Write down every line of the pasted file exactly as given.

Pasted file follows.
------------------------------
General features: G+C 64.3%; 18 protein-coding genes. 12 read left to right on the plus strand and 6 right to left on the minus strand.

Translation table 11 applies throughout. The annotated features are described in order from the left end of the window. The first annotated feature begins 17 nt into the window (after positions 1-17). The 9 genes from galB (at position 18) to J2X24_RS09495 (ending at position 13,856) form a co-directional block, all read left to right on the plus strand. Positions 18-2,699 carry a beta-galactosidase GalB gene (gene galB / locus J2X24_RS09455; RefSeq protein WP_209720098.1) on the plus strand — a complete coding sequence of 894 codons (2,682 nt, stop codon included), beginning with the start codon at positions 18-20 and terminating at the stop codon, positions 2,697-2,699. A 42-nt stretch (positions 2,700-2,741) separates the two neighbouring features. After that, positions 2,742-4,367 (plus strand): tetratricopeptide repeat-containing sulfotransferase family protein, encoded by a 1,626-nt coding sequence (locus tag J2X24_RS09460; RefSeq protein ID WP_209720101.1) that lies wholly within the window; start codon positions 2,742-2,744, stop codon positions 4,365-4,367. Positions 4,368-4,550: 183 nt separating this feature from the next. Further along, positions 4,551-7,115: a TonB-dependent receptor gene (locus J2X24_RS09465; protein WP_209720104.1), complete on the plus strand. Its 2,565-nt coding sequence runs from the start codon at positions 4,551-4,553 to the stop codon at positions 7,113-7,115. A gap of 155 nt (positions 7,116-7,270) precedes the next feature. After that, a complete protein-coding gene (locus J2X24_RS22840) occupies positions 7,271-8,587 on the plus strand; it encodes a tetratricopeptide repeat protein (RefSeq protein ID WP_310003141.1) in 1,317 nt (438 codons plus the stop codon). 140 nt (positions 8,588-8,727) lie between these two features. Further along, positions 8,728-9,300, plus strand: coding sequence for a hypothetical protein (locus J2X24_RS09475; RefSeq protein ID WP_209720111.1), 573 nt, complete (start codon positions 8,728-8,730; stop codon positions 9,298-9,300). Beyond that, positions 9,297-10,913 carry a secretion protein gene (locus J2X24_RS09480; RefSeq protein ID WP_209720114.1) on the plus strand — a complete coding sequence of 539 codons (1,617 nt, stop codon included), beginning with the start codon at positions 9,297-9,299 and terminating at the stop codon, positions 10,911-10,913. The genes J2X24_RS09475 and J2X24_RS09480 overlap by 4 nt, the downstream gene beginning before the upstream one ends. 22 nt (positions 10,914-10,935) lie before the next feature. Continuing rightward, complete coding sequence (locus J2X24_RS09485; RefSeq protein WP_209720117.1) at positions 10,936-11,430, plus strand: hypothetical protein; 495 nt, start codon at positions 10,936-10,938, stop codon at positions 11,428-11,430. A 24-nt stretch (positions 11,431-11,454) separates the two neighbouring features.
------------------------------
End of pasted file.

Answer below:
General features: G+C 64.3%; 18 protein-coding genes. 12 read left to right on the plus strand and 6 right to left on the minus strand.

Translation table 11 applies throughout. The annotated features are described in order from the left end of the window. The first annotated feature begins 17 nt into the window (after positions 1-17). The 9 genes from galB (at position 18) to J2X24_RS09495 (ending at position 13,856) form a co-directional block, all read left to right on the plus strand. Positions 18-2,699 carry a beta-galactosidase GalB gene (gene galB / locus J2X24_RS09455; RefSeq protein WP_209720098.1) on the plus strand — a complete coding sequence of 894 codons (2,682 nt, stop codon included), beginning with the start codon at positions 18-20 and terminating at the stop codon, positions 2,697-2,699. A 42-nt stretch (positions 2,700-2,741) separates the two neighbouring features. After that, positions 2,742-4,367 (plus strand): tetratricopeptide repeat-containing sulfotransferase family protein, encoded by a 1,626-nt coding sequence (locus tag J2X24_RS09460; RefSeq protein ID WP_209720101.1) that lies wholly within the window; start codon positions 2,742-2,744, stop codon positions 4,365-4,367. Positions 4,368-4,550: 183 nt separating this feature from the next. Further along, positions 4,551-7,115: a TonB-dependent receptor gene (locus J2X24_RS09465; protein WP_209720104.1), complete on the plus strand. Its 2,565-nt coding sequence runs from the start codon at positions 4,551-4,553 to the stop codon at positions 7,113-7,115. A gap of 155 nt (positions 7,116-7,270) precedes the next feature. After that, a complete protein-coding gene (locus J2X24_RS22840) occupies positions 7,271-8,587 on the plus strand; it encodes a tetratricopeptide repeat protein (RefSeq protein ID WP_310003141.1) in 1,317 nt (438 codons plus the stop codon). 140 nt (positions 8,588-8,727) lie between these two features. Further along, positions 8,728-9,300, plus strand: coding sequence for a hypothetical protein (locus J2X24_RS09475; RefSeq protein ID WP_209720111.1), 573 nt, complete (start codon positions 8,728-8,730; stop codon positions 9,298-9,300). Beyond that, positions 9,297-10,913 carry a secretion protein gene (locus J2X24_RS09480; RefSeq protein ID WP_209720114.1) on the plus strand — a complete coding sequence of 539 codons (1,617 nt, stop codon included), beginning with the start codon at positions 9,297-9,299 and terminating at the stop codon, positions 10,911-10,913. The genes J2X24_RS09475 and J2X24_RS09480 overlap by 4 nt, the downstream gene beginning before the upstream one ends. 22 nt (positions 10,914-10,935) lie before the next feature. Continuing rightward, complete coding sequence (locus J2X24_RS09485; RefSeq protein WP_209720117.1) at positions 10,936-11,430, plus strand: hypothetical protein; 495 nt, start codon at positions 10,936-10,938, stop codon at positions 11,428-11,430. A 24-nt stretch (positions 11,431-11,454) separates the two neighbouring features.